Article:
Fascinating features of San Francisco’s old public schools

By Jill Tucker | SF Chronicle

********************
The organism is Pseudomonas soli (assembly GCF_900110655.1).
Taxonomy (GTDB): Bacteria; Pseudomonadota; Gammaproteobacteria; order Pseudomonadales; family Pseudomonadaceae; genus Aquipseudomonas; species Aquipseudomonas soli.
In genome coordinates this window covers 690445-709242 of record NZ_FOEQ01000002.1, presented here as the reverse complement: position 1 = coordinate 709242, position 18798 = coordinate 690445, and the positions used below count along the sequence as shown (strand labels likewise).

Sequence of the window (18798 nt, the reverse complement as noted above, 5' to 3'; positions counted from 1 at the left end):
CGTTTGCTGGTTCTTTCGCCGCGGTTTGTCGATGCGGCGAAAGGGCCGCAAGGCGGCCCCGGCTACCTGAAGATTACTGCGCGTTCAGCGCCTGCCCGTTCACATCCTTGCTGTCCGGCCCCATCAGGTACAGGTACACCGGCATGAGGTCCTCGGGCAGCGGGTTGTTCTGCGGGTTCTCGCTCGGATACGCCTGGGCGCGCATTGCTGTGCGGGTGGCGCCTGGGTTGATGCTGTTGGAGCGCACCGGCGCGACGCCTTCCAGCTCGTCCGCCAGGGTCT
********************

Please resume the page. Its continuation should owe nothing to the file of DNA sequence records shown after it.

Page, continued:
San Francisco’s newest public school, Willie Brown Jr. Middle School, will have plenty of modern features. But back in the 19th and 20th centuries, the city built very different schools — structures with Italian tile, solariums, painted ceilings, chandeliers and even gargoyles. These are old-school schools with fascinating features. Five gargoyles sit atop the old Hilltop High School in the Mission, built in 1937. “Every school should have gargoyles,” said David Goldin, San Francisco Unified’s chief facilities officer. Here’s a sampling, clockwise from top left: Tiles surround the arched doors at Hilltop High ; a gargoyle looks out from the Hilltop roof; original blueprints for all the schools in the district are kept in an office in Nourse Auditorium, built in 1927 for the High School of Commerce; a water fountain in the I.M. Scott Building in the Dogpatch neighborhood. See more images online at www.sfchronicle.com.